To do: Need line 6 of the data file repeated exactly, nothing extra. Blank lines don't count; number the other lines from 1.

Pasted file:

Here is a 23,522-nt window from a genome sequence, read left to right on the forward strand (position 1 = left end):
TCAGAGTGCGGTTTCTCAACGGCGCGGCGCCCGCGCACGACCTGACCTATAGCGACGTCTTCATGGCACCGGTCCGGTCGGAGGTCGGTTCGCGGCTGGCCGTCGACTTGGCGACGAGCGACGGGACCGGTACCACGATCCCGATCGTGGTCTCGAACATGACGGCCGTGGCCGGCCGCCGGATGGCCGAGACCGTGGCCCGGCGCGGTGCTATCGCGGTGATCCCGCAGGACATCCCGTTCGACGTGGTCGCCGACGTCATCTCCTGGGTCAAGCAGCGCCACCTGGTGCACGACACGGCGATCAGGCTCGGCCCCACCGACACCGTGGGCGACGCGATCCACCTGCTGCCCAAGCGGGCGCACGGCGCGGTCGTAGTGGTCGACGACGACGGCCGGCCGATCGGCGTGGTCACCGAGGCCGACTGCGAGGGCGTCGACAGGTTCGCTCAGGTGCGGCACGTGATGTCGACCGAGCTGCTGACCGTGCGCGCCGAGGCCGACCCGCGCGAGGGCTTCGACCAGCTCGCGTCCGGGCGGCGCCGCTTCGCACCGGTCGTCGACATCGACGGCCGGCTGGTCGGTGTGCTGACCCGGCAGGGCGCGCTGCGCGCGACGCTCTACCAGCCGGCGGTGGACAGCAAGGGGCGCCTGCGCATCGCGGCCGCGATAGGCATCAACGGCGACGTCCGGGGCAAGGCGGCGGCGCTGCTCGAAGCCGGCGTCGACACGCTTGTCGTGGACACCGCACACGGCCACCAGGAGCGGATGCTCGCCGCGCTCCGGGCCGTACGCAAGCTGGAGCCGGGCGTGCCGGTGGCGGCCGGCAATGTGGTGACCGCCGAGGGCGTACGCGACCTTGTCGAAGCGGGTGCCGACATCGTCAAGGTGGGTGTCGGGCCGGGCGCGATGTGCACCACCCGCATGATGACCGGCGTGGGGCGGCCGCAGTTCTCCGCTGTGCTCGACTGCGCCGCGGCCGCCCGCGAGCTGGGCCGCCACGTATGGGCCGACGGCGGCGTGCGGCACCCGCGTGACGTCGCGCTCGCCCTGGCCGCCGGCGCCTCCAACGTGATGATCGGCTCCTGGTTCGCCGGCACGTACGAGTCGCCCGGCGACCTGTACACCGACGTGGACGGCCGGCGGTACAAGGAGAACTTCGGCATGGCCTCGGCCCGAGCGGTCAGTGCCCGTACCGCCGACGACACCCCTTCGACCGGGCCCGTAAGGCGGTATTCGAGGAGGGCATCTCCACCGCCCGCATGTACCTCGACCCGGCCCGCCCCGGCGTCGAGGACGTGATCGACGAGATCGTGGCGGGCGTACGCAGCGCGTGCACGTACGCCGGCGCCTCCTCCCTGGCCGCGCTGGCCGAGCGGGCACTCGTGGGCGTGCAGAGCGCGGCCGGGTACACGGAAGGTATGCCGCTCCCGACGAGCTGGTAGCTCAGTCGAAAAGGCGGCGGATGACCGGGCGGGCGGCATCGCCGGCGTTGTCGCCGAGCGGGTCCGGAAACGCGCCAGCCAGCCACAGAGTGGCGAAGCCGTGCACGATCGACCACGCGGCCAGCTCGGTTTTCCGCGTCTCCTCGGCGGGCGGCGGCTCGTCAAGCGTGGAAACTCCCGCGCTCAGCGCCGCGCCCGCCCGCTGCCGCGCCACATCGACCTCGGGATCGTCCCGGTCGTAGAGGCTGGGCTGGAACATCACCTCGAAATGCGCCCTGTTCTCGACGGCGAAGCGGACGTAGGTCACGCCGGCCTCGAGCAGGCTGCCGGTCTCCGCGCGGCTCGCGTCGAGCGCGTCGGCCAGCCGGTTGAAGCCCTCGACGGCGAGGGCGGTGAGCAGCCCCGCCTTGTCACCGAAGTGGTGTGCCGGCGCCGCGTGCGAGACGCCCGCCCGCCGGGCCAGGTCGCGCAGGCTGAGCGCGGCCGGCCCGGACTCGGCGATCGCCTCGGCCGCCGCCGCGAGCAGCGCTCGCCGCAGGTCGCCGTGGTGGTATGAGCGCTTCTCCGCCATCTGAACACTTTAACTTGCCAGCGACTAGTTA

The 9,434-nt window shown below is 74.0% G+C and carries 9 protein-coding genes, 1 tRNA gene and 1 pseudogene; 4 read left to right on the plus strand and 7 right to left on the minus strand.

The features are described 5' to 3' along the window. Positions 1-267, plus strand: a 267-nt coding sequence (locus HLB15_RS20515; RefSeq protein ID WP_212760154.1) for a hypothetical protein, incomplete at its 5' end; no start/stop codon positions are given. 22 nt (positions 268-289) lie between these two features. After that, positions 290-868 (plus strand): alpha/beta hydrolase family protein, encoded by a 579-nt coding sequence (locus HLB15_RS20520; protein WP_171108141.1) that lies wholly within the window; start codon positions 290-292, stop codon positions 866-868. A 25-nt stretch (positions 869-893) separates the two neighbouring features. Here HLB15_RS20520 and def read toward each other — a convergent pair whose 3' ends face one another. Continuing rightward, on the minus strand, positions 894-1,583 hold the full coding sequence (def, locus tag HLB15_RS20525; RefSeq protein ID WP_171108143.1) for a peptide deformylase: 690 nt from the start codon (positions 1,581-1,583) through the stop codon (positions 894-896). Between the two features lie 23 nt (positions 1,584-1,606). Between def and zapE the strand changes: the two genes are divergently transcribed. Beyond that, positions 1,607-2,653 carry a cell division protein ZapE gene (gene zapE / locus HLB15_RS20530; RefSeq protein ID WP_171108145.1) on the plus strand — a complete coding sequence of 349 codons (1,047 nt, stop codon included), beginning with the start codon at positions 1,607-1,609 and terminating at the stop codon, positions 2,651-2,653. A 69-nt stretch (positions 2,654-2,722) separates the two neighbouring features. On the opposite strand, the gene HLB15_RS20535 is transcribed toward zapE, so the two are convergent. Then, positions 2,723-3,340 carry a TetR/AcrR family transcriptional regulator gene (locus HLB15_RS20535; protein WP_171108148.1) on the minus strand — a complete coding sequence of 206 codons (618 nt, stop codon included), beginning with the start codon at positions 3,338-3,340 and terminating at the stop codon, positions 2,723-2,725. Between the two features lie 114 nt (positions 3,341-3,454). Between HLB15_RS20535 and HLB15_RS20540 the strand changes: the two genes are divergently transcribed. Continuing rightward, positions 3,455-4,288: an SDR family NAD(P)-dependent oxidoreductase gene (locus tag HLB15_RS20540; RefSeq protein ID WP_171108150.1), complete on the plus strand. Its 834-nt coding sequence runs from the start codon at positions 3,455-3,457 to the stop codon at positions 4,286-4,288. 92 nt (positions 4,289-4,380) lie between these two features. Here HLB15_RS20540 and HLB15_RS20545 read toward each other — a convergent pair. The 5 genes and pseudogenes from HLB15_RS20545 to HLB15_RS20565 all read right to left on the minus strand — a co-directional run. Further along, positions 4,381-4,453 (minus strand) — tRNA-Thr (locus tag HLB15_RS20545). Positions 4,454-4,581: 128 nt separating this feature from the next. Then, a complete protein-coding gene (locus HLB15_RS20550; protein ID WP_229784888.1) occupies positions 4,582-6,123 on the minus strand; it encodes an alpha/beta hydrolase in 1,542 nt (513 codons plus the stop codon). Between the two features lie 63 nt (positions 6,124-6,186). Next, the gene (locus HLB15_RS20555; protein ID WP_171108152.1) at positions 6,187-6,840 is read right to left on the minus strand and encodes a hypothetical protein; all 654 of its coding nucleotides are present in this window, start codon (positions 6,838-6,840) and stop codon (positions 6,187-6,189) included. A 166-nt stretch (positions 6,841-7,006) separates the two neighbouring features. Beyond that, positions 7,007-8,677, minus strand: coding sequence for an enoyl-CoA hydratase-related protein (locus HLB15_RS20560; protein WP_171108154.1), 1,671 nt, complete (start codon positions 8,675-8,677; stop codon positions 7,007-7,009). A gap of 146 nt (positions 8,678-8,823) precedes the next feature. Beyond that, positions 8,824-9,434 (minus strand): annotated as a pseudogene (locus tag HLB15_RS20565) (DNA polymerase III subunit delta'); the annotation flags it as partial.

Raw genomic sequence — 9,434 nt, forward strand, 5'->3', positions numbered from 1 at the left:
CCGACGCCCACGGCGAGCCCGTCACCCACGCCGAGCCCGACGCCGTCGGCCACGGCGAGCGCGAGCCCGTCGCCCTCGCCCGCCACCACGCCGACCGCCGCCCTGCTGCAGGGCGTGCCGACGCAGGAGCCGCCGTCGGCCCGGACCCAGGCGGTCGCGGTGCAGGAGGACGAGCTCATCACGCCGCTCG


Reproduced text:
CCGACGCCCACGGCGAGCCCGTCACCCACGCCGAGCCCGACGCCGTCGGCCACGGCGAGCGCGAGCCCGTCGCCCTCGCCCGCCACCACGCCGACCGCCGCCCTGCTGCAGGGCGTGCCGACGCAGGAGCCGCCGTCGGCCCGGACCCAGGCGGTCGCGGTGCAGGAGGACGAGCTCATCACGCCGCTCG